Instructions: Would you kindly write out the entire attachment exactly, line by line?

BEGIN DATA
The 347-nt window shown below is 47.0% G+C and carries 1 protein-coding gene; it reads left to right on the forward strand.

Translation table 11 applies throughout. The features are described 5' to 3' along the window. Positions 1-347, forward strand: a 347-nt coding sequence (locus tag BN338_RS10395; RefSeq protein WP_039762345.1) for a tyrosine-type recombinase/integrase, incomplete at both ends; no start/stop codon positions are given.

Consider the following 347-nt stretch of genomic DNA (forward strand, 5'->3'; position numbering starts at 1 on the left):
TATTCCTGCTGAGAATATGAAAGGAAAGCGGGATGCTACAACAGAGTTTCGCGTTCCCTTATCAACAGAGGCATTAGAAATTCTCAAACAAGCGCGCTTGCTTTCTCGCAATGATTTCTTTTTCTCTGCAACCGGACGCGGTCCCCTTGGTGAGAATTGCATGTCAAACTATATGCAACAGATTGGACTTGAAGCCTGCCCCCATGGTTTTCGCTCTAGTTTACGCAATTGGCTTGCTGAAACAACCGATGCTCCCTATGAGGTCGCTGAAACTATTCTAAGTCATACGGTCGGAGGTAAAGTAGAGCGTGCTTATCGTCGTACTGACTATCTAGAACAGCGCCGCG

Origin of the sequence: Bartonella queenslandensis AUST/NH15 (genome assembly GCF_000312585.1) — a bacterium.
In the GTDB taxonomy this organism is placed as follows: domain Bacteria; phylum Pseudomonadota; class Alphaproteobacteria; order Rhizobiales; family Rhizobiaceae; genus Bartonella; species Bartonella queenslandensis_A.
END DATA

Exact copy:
The 347-nt window shown below is 47.0% G+C and carries 1 protein-coding gene; it reads left to right on the forward strand.

Translation table 11 applies throughout. The features are described 5' to 3' along the window. Positions 1-347, forward strand: a 347-nt coding sequence (locus tag BN338_RS10395; RefSeq protein WP_039762345.1) for a tyrosine-type recombinase/integrase, incomplete at both ends; no start/stop codon positions are given.

Consider the following 347-nt stretch of genomic DNA (forward strand, 5'->3'; position numbering starts at 1 on the left):
TATTCCTGCTGAGAATATGAAAGGAAAGCGGGATGCTACAACAGAGTTTCGCGTTCCCTTATCAACAGAGGCATTAGAAATTCTCAAACAAGCGCGCTTGCTTTCTCGCAATGATTTCTTTTTCTCTGCAACCGGACGCGGTCCCCTTGGTGAGAATTGCATGTCAAACTATATGCAACAGATTGGACTTGAAGCCTGCCCCCATGGTTTTCGCTCTAGTTTACGCAATTGGCTTGCTGAAACAACCGATGCTCCCTATGAGGTCGCTGAAACTATTCTAAGTCATACGGTCGGAGGTAAAGTAGAGCGTGCTTATCGTCGTACTGACTATCTAGAACAGCGCCGCG

Origin of the sequence: Bartonella queenslandensis AUST/NH15 (genome assembly GCF_000312585.1) — a bacterium.
In the GTDB taxonomy this organism is placed as follows: domain Bacteria; phylum Pseudomonadota; class Alphaproteobacteria; order Rhizobiales; family Rhizobiaceae; genus Bartonella; species Bartonella queenslandensis_A.